More local banks warn Target customers to take action

Update: Two other East Tennessee banks are warning their customers to take action to protect their personal information.

Knoxville TVA credit Union says if you shopped at a Target store between November 27th and December 15th, they want you to call them to cancel your card. A representative says they didn't want to take any risks. All customers will have their cards replaced for free.

UT Federal Credit union posted on their website that they are closely monitoring the situation and will be sending all cardholders who may be impacted a letter. They ask anyone with concerns to call them.

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At least one East Tennessee bank is taking steps to protect its customers after a massive credit card breach at Target stores across the country.

"Our initial reaction was shock. We've never seen a compromise this large before," said locally owned Citizens National Bank Security and Fraud Risk Management Officer Julie Christensen.

Target confirmed 40 million credit and debit cards are at risk if you shopped at a Target store between Black Friday on November 27th and December 15th.

A Target spokesperson said your name, credit or debit card number, and the three-digit security code on the back of cards may be exposed.Target says debit pin numbers were likely not accessed.

Locally owned Citizens National Bank decided to cancel all potentially affected debit and credit cards before they experienced any fraud alerts.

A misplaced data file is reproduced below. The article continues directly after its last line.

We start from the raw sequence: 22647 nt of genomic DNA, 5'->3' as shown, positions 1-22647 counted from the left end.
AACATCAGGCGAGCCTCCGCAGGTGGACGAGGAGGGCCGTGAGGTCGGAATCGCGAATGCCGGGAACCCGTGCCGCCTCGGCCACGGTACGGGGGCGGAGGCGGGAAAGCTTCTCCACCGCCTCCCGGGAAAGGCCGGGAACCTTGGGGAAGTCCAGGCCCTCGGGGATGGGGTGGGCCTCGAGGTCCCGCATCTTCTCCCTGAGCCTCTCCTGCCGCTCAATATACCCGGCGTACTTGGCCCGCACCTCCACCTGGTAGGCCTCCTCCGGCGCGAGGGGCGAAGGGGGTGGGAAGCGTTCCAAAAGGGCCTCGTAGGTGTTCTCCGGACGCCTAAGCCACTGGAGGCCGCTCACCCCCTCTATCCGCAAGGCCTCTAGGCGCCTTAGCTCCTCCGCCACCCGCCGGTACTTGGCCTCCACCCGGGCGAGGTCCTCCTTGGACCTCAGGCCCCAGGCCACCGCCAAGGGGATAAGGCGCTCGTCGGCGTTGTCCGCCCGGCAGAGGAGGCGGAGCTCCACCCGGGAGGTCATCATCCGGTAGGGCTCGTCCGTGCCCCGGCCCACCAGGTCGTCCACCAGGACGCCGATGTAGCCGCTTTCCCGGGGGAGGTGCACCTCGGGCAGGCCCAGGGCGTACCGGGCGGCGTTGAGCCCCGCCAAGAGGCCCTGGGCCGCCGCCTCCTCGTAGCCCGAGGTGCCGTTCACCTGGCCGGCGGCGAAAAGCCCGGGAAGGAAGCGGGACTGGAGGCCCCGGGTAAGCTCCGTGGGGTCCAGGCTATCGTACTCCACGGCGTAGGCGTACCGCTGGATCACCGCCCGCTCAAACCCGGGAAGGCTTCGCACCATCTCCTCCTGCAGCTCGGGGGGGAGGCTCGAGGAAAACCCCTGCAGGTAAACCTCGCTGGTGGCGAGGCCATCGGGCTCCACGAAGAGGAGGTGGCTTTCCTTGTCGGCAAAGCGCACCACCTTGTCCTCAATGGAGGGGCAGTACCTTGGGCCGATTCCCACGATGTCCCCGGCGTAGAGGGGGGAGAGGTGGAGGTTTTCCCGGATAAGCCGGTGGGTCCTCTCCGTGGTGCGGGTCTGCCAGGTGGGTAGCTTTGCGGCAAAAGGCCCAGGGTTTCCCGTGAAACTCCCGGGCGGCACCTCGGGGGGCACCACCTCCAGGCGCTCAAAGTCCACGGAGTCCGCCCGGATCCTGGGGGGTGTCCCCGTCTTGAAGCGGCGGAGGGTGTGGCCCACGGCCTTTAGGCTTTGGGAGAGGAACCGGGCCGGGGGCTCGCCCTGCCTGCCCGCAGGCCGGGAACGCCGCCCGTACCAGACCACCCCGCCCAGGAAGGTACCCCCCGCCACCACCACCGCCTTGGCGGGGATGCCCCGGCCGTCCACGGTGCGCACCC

CNB owns branches in Sevier, Jefferson, and Knox Counties.

Their Security and Fraud Risk Management Officer said their card processor alerted them about the Target breach. They searched their system and found close to one-thousand of their customers had shopped at Target during that window.

They made the decision to cancel all of those cards and replace them rather than waiting to see if someone illegally accessed their accounts and then reimbursing them.

"With so much information out there, so many cards compromised, and so close to the holidays, people may be traveling and not looking at their bank statements like we would like for them to do. Things could get by. We think it's best to just go ahead and put a stop to it before it actually starts," said Christensen.

CNB called each customer individually before they cancelled the cards.

10News also spoke with First Tennessee Bank. They advised customers with concerns to your branch.

Both banks recommend checking your statements to look for any incorrect charges and then reporting them.

If your funds are accessed, it's the banks responsibility to reimburse you.


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